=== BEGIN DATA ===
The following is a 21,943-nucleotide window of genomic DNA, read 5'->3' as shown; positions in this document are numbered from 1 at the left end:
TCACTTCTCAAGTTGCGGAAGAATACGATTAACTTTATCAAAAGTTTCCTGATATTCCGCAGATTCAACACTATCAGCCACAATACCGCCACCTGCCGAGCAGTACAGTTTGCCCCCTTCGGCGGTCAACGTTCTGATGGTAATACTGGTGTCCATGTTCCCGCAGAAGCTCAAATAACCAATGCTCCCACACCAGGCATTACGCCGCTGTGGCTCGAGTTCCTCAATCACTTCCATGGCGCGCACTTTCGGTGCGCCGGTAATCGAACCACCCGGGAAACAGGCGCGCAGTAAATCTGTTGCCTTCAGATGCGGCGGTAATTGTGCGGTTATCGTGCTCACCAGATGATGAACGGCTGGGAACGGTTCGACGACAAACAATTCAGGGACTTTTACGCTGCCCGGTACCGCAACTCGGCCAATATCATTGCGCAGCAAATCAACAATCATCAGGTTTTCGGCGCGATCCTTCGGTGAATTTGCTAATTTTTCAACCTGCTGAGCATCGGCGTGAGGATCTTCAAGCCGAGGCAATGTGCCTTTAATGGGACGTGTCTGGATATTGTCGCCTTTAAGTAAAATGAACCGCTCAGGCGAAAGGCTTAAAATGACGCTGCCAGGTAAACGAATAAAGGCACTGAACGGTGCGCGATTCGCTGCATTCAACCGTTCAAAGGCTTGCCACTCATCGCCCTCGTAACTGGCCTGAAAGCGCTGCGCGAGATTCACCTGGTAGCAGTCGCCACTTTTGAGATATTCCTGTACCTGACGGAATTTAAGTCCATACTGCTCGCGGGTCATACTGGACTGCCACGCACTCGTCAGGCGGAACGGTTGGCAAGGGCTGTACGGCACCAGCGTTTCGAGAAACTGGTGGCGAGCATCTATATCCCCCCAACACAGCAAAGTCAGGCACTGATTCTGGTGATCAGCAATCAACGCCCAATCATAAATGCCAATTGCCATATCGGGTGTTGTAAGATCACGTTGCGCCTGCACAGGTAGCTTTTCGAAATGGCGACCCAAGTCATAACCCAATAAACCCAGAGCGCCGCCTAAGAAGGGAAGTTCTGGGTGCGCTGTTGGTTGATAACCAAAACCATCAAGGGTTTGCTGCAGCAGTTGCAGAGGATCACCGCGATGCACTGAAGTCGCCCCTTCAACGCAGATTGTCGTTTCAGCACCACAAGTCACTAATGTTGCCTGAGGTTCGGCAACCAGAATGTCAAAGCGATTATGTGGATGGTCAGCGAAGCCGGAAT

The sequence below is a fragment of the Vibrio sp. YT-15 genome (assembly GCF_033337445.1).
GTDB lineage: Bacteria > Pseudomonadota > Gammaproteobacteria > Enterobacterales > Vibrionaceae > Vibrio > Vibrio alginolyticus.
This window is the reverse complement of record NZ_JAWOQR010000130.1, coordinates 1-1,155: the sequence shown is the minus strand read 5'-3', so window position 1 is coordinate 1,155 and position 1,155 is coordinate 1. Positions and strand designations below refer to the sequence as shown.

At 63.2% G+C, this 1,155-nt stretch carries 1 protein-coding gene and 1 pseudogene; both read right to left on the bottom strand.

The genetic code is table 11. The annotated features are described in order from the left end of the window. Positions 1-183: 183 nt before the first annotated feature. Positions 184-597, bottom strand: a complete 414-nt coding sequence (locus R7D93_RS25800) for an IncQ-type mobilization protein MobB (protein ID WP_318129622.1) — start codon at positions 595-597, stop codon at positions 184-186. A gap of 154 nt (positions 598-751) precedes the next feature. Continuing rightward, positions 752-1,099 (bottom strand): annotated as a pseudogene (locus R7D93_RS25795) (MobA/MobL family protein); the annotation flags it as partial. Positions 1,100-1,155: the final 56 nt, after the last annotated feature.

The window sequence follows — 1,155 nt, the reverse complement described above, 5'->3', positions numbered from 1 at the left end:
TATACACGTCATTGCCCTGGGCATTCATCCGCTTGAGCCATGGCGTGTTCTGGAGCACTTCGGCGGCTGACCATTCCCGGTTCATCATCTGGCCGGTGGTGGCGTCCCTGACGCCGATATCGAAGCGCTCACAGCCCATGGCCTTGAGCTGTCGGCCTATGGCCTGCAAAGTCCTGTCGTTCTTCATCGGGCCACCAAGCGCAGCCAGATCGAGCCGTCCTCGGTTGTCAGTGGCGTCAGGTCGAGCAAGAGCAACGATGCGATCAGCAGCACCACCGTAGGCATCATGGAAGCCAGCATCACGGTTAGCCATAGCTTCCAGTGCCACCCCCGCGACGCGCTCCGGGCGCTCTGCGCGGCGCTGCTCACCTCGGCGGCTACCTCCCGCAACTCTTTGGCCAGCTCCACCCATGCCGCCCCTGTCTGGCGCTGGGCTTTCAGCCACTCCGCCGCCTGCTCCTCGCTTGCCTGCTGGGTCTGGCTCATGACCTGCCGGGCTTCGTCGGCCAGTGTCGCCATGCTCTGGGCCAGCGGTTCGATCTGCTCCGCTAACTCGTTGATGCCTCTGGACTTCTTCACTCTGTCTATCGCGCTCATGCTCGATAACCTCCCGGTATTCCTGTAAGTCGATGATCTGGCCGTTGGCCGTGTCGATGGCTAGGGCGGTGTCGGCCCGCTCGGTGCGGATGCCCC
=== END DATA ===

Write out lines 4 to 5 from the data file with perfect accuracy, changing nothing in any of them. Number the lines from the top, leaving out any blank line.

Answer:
GTDB lineage: Bacteria > Pseudomonadota > Gammaproteobacteria > Enterobacterales > Vibrionaceae > Vibrio > Vibrio alginolyticus.
This window is the reverse complement of record NZ_JAWOQR010000130.1, coordinates 1-1,155: the sequence shown is the minus strand read 5'-3', so window position 1 is coordinate 1,155 and position 1,155 is coordinate 1. Positions and strand designations below refer to the sequence as shown.